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9.2. Restoring a Backup

If you have a directory with a backup created using ipa-backup, you can restore your IdM server or the LDAP content to the state in which they were when the backup was performed. You cannot restore a backup on a host different from the host on which the backup was originally created.

Note

Uninstalling an IdM server does not automatically remove the backup of this server.

9.2.1. Restoring from the Full-Server or Data-Only Backup

Important

It is recommended that you uninstall a server before performing a full-server restore on it.
Both full-server and data-only backups are restored using the ipa-restore utility which must always be run as root. Pass the backup to the command:
  • Pass only the name of the directory with the backup if it is located in the default /var/lib/ipa/backup/ directory.
  • Pass the full path to the backup if the directory containing the backup is not located in the default directory. For example:
    [root@server ~]# ipa-restore /path/to/backup
The ipa-restore utility automatically detects what type of backup the backup directory contains and by default performs the same type of restore.
You can add the following options to ipa-restore:
  • --data performs a data-only restore from a full-server backup, that is, restores only the LDAP data component from a backup directory containing the full-server backup
  • --online restores the LDAP data in a data-only restore online
  • --instance specifies which 389 DS instance is restored. IdM in Red Hat Enterprise Linux 7 only uses the IPA-REALM instance, but it might be possible, for example, to create a backup on a system with separate instances; in such cases, --instance allows you to restore only IPA-REALM. For example:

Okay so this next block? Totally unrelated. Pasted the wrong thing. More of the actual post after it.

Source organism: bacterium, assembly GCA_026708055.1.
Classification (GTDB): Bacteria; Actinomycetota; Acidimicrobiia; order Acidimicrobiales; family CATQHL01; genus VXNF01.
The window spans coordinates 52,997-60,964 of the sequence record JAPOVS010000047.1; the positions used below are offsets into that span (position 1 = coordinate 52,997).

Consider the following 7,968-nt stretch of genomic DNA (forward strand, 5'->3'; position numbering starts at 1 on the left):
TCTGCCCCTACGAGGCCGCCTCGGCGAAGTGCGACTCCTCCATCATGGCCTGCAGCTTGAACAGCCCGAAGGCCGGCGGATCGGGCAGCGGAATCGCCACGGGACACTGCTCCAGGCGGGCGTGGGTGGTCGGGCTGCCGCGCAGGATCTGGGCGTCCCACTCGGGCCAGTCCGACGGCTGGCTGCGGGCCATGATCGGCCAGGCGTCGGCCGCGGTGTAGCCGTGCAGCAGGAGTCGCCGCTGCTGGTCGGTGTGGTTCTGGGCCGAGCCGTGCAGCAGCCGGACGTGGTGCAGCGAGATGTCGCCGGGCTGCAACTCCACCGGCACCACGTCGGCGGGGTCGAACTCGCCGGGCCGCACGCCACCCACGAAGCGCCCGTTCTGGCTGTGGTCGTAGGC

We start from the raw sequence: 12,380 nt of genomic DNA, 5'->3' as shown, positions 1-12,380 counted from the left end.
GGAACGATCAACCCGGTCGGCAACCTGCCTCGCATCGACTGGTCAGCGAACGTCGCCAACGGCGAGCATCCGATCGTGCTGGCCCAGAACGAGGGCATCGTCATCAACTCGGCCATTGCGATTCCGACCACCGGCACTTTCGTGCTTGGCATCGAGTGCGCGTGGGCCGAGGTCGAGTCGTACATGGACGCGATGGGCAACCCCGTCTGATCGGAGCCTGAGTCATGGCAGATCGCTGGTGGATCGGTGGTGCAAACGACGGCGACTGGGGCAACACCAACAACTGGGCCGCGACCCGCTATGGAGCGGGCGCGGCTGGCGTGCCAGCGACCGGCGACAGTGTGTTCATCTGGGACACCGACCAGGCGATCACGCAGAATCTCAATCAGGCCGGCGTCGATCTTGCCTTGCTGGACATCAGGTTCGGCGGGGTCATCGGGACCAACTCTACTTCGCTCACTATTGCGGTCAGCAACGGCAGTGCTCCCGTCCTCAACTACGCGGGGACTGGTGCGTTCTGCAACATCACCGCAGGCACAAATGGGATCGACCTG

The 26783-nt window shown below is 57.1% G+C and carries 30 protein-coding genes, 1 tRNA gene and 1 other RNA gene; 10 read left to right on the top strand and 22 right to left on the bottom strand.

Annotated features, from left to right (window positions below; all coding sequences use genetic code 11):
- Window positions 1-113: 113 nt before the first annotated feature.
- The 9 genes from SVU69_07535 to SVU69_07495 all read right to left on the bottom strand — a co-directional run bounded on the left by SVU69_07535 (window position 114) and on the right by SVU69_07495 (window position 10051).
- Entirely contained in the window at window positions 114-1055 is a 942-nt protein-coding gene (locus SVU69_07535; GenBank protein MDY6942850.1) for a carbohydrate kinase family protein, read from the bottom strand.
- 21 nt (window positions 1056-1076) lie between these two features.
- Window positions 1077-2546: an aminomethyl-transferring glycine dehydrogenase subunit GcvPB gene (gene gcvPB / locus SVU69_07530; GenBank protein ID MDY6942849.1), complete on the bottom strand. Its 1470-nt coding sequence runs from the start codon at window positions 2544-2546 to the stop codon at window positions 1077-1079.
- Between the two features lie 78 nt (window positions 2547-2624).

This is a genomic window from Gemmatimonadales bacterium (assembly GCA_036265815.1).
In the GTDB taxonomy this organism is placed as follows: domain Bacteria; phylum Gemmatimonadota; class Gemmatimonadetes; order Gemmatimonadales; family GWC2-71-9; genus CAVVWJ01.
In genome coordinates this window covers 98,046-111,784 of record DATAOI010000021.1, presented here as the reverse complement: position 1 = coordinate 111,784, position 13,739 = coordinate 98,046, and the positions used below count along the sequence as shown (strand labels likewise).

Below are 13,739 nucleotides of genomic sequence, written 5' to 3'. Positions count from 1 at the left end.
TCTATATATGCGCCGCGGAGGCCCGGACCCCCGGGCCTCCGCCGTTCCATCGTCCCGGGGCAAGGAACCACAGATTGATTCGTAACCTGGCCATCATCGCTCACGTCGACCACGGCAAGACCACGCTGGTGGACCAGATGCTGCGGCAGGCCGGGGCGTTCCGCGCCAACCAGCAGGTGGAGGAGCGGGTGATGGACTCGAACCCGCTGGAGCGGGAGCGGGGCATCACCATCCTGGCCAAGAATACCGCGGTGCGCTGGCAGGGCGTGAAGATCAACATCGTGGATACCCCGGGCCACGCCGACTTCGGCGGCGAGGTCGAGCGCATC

[root@server ~]# ipa-restore --instance=IPA-REALM /path/to/backup
    You can use this option only when performing a data-only restore.
  • --backend specifies which back end is restored; without this option, ipa-restore restores all back ends it discovers. The arguments defining the possible back ends are userRoot, which restores the IPA data back end, and ipaca, which restores the CA back end.
    You can use this option only when performing a data-only restore.
  • --no-logs restores the backup without restoring the log files
To avoid authentication problems on an IdM master, clear the SSSD cache after a restore:
  1. Stop the SSSD service:
    [root@server ~]# systemctl stop sssd
  2. Remove all cached content from SSSD:
    [root@server ~]# find /var/lib/sss/ ! -type d | xargs rm -f
  3. Start the SSSD service:
    [root@server ~]# systemctl start sssd

Note

It is recommended that you reboot your system after restoring from backup.
For further information on using ipa-restore, see the ipa-restore(1) man page.

9.2.2. Restoring with Multiple Master Servers

Restoring from backup sets the restored server as the new data master, and you will be required to reinitialize all other masters after the restore. To reinitialize the other masters, run the ipa-replica-manage command and, on masters that have a CA installed, the ipa-csreplica-manage command. For example:
[root@server ~]# ipa-replica-manage re-initialize --from=restored_master_FQDN
For further information on replication during restore and on restoration on other masters, see the ipa-restore(1) man page.

9.2.3. Restoring from an Encrypted Backup

If you want to restore from a backup encrypted with GPG, provide the full path to the private and public keys using the --gpg-keyring option. For example:
[root@server ~]# ipa-restore --gpg-keyring=/root/backup /path/to/backup